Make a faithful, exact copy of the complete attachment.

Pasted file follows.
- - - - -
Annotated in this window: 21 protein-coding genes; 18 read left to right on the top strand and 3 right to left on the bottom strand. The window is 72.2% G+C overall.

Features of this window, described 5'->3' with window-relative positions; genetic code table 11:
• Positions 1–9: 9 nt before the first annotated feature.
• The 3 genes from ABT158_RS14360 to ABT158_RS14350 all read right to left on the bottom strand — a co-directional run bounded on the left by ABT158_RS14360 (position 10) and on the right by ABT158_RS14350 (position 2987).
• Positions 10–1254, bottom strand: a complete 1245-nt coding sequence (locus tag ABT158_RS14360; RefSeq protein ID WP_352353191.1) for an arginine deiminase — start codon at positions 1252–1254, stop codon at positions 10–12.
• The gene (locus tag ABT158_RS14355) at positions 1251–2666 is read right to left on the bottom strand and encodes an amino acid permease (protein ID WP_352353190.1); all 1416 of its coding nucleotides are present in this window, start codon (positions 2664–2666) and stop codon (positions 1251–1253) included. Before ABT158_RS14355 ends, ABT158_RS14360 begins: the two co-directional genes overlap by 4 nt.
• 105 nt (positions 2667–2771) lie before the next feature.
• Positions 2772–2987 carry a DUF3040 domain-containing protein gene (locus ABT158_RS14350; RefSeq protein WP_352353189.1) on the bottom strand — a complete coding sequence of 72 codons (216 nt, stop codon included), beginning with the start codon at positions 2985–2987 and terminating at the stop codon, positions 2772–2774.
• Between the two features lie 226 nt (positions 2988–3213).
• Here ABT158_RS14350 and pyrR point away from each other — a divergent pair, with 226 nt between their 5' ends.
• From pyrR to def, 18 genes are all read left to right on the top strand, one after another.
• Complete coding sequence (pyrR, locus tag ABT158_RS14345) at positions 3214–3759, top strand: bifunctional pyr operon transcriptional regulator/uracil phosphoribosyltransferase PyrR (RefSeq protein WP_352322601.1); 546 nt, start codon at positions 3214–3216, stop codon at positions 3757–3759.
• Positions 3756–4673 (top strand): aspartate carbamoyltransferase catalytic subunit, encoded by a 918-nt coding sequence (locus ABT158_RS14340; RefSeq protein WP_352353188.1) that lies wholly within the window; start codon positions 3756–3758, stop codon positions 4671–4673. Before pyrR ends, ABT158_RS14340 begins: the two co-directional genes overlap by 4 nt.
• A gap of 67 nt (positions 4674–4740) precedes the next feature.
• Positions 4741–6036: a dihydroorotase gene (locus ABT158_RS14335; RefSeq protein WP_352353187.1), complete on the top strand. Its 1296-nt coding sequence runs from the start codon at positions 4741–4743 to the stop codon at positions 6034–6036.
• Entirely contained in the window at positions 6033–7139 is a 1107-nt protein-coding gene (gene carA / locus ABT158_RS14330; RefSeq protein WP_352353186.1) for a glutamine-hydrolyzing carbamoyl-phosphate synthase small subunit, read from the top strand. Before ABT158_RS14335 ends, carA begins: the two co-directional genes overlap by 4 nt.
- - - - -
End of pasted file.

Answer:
Annotated in this window: 21 protein-coding genes; 18 read left to right on the top strand and 3 right to left on the bottom strand. The window is 72.2% G+C overall.

Features of this window, described 5'->3' with window-relative positions; genetic code table 11:
• Positions 1–9: 9 nt before the first annotated feature.
• The 3 genes from ABT158_RS14360 to ABT158_RS14350 all read right to left on the bottom strand — a co-directional run bounded on the left by ABT158_RS14360 (position 10) and on the right by ABT158_RS14350 (position 2987).
• Positions 10–1254, bottom strand: a complete 1245-nt coding sequence (locus tag ABT158_RS14360; RefSeq protein ID WP_352353191.1) for an arginine deiminase — start codon at positions 1252–1254, stop codon at positions 10–12.
• The gene (locus tag ABT158_RS14355) at positions 1251–2666 is read right to left on the bottom strand and encodes an amino acid permease (protein ID WP_352353190.1); all 1416 of its coding nucleotides are present in this window, start codon (positions 2664–2666) and stop codon (positions 1251–1253) included. Before ABT158_RS14355 ends, ABT158_RS14360 begins: the two co-directional genes overlap by 4 nt.
• 105 nt (positions 2667–2771) lie before the next feature.
• Positions 2772–2987 carry a DUF3040 domain-containing protein gene (locus ABT158_RS14350; RefSeq protein WP_352353189.1) on the bottom strand — a complete coding sequence of 72 codons (216 nt, stop codon included), beginning with the start codon at positions 2985–2987 and terminating at the stop codon, positions 2772–2774.
• Between the two features lie 226 nt (positions 2988–3213).
• Here ABT158_RS14350 and pyrR point away from each other — a divergent pair, with 226 nt between their 5' ends.
• From pyrR to def, 18 genes are all read left to right on the top strand, one after another.
• Complete coding sequence (pyrR, locus tag ABT158_RS14345) at positions 3214–3759, top strand: bifunctional pyr operon transcriptional regulator/uracil phosphoribosyltransferase PyrR (RefSeq protein WP_352322601.1); 546 nt, start codon at positions 3214–3216, stop codon at positions 3757–3759.
• Positions 3756–4673 (top strand): aspartate carbamoyltransferase catalytic subunit, encoded by a 918-nt coding sequence (locus ABT158_RS14340; RefSeq protein WP_352353188.1) that lies wholly within the window; start codon positions 3756–3758, stop codon positions 4671–4673. Before pyrR ends, ABT158_RS14340 begins: the two co-directional genes overlap by 4 nt.
• A gap of 67 nt (positions 4674–4740) precedes the next feature.
• Positions 4741–6036: a dihydroorotase gene (locus ABT158_RS14335; RefSeq protein WP_352353187.1), complete on the top strand. Its 1296-nt coding sequence runs from the start codon at positions 4741–4743 to the stop codon at positions 6034–6036.
• Entirely contained in the window at positions 6033–7139 is a 1107-nt protein-coding gene (gene carA / locus ABT158_RS14330; RefSeq protein WP_352353186.1) for a glutamine-hydrolyzing carbamoyl-phosphate synthase small subunit, read from the top strand. Before ABT158_RS14335 ends, carA begins: the two co-directional genes overlap by 4 nt.